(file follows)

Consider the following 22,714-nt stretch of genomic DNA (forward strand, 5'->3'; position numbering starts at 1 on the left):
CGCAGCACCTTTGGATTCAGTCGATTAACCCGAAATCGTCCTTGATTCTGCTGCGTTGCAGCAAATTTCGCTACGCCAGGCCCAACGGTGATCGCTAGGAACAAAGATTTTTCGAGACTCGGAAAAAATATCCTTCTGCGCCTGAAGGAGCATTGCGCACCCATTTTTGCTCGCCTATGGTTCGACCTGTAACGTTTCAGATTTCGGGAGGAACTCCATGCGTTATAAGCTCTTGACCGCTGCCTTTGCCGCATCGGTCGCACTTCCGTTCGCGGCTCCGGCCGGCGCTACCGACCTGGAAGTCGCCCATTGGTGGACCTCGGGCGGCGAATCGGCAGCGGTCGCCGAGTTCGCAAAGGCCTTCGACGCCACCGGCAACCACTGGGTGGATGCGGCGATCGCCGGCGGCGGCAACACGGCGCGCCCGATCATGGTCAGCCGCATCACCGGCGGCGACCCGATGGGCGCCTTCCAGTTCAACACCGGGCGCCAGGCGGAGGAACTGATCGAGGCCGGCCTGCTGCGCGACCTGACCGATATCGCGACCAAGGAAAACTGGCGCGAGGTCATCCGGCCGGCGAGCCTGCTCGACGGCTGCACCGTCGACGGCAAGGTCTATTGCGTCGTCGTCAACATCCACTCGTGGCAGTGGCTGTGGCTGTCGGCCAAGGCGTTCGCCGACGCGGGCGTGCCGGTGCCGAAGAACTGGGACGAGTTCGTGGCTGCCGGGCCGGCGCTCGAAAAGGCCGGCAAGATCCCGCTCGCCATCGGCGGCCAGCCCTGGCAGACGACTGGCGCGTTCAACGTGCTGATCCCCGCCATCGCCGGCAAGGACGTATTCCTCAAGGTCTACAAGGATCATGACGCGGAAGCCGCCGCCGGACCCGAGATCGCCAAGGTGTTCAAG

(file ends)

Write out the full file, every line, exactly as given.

Consider the following 22,714-nt stretch of genomic DNA (forward strand, 5'->3'; position numbering starts at 1 on the left):
CGCAGCACCTTTGGATTCAGTCGATTAACCCGAAATCGTCCTTGATTCTGCTGCGTTGCAGCAAATTTCGCTACGCCAGGCCCAACGGTGATCGCTAGGAACAAAGATTTTTCGAGACTCGGAAAAAATATCCTTCTGCGCCTGAAGGAGCATTGCGCACCCATTTTTGCTCGCCTATGGTTCGACCTGTAACGTTTCAGATTTCGGGAGGAACTCCATGCGTTATAAGCTCTTGACCGCTGCCTTTGCCGCATCGGTCGCACTTCCGTTCGCGGCTCCGGCCGGCGCTACCGACCTGGAAGTCGCCCATTGGTGGACCTCGGGCGGCGAATCGGCAGCGGTCGCCGAGTTCGCAAAGGCCTTCGACGCCACCGGCAACCACTGGGTGGATGCGGCGATCGCCGGCGGCGGCAACACGGCGCGCCCGATCATGGTCAGCCGCATCACCGGCGGCGACCCGATGGGCGCCTTCCAGTTCAACACCGGGCGCCAGGCGGAGGAACTGATCGAGGCCGGCCTGCTGCGCGACCTGACCGATATCGCGACCAAGGAAAACTGGCGCGAGGTCATCCGGCCGGCGAGCCTGCTCGACGGCTGCACCGTCGACGGCAAGGTCTATTGCGTCGTCGTCAACATCCACTCGTGGCAGTGGCTGTGGCTGTCGGCCAAGGCGTTCGCCGACGCGGGCGTGCCGGTGCCGAAGAACTGGGACGAGTTCGTGGCTGCCGGGCCGGCGCTCGAAAAGGCCGGCAAGATCCCGCTCGCCATCGGCGGCCAGCCCTGGCAGACGACTGGCGCGTTCAACGTGCTGATCCCCGCCATCGCCGGCAAGGACGTATTCCTCAAGGTCTACAAGGATCATGACGCGGAAGCCGCCGCCGGACCCGAGATCGCCAAGGTGTTCAAG